How do you enable science to tackle the degree of complexity of the problems that we're dealing with? You need new methodologies, you need nanotechnology, microfluidics, computing expertise. You need large databases, you need an enormous amount of infrastructure. And you need to enable the best and brightest scientists to explore completely different pathways to discovery. That means being very open and very welcoming of change, so when somebody comes up with an idea, the reaction in the culture should not be 'Why would you want to do this?', because the response should be 'Why not do it.' Because, frankly, I have to tell you, as the director of the NIH, I can assure you that we know less than 10 per cent of what we need to know to be effective in health care. We really have a lack of knowledge at the most fundamental level, which really also means that it is an enormous opportunity for those with vision and the willingness to break barriers—barriers between disciplines, barriers between organisations—and really explore what I call research themes of the future, self-assembly of people who wouldn't talk to each other normally needs to happen. And you can see, actually, breakthroughs that are due, essentially, to the fact that people who were in silos start to talk to each other and really make significant breakthroughs.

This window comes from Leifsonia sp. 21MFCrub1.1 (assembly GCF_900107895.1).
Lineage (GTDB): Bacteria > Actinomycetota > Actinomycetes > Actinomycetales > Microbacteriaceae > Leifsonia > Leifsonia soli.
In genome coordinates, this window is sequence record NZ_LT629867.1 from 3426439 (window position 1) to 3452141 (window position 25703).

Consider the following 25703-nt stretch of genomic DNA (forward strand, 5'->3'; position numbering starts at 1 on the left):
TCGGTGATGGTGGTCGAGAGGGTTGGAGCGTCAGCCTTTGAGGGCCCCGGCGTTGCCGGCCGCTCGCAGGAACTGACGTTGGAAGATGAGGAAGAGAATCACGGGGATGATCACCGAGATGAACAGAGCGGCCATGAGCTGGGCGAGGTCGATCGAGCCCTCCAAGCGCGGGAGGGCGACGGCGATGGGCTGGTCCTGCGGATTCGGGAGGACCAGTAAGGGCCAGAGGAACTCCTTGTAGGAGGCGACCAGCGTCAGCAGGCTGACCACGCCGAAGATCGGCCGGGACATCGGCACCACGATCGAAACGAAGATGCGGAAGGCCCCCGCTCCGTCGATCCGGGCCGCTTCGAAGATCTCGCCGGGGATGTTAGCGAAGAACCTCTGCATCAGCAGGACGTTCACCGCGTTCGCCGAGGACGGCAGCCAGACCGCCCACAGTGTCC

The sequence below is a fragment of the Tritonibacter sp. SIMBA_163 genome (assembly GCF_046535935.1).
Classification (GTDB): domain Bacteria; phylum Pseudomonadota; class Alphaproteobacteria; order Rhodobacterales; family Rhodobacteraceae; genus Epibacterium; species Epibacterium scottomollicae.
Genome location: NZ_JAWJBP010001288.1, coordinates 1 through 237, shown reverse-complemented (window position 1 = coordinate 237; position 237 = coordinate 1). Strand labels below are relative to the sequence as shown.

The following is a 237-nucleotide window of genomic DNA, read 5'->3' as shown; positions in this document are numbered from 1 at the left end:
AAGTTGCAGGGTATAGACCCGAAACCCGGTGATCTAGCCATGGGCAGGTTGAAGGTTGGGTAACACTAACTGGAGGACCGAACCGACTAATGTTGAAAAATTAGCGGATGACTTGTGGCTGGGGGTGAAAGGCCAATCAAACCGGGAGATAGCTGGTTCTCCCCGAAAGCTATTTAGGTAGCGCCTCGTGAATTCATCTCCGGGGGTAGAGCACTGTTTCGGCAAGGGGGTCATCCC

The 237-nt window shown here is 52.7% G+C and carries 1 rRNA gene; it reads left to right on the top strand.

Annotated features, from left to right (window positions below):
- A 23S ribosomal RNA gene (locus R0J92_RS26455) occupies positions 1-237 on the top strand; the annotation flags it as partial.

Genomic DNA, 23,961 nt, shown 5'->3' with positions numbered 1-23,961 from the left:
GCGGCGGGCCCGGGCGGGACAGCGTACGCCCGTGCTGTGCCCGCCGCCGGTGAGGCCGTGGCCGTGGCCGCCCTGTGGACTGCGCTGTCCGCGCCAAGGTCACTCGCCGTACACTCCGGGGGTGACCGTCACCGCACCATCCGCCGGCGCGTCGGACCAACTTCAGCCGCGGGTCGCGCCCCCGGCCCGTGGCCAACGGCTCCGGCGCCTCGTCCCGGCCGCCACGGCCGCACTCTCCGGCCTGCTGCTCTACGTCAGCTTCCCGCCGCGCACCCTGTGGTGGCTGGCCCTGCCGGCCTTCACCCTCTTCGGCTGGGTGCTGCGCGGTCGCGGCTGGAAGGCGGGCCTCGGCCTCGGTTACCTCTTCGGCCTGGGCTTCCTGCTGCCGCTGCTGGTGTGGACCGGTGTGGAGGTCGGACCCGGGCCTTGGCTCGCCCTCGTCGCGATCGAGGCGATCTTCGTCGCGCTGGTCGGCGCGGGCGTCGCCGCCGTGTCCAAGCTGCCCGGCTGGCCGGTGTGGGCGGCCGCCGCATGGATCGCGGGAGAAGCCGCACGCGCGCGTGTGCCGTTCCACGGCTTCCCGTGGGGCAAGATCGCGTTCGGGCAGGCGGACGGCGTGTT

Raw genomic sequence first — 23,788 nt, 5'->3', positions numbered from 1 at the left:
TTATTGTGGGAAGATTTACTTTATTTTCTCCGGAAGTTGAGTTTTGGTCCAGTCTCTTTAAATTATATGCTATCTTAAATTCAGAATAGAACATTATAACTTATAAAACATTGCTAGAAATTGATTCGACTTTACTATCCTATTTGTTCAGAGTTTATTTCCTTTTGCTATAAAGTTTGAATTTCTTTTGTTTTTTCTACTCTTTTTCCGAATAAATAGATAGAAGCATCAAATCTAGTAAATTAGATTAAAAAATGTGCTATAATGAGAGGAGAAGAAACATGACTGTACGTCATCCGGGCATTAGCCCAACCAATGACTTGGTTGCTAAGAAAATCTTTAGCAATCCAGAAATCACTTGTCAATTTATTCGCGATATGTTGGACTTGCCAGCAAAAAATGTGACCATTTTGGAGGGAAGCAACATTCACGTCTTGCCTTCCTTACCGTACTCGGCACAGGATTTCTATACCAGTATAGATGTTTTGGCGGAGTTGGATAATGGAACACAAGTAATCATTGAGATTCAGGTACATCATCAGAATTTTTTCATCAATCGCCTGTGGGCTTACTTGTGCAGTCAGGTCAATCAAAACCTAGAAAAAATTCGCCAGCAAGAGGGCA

The leader, for example, at the Broad Institute of MIT and one of the best-funded scientists, is Eric Lander. Eric Lander has never touched a pipette in the laboratory that I know of. He is a mathematician. He worked at the Harvard Business School. He had a very advanced degree in mathematical models and systems, and he is now the unquestioned leader at the Broad Institute, at the genome institute, at MIT. It tells you that we do need a much greater integration across discipline, but we also need to rethink how we deliver translational and clinical sciences and how we train people for these fields, and these are the topics that my colleagues are going to talk to you about.

But the message that I think I want to share with you is this: There is no greater risk right now in science than to stop taking risks, and to keep doing what we've been doing for the past 50 years, thinking that that dogma will drive to success. We need to experiment with many more avenues of research. We need to free people and provide the freedom and the funding for people to explore new frontiers in a way that is not hampered by either culture or tradition. So that's our message.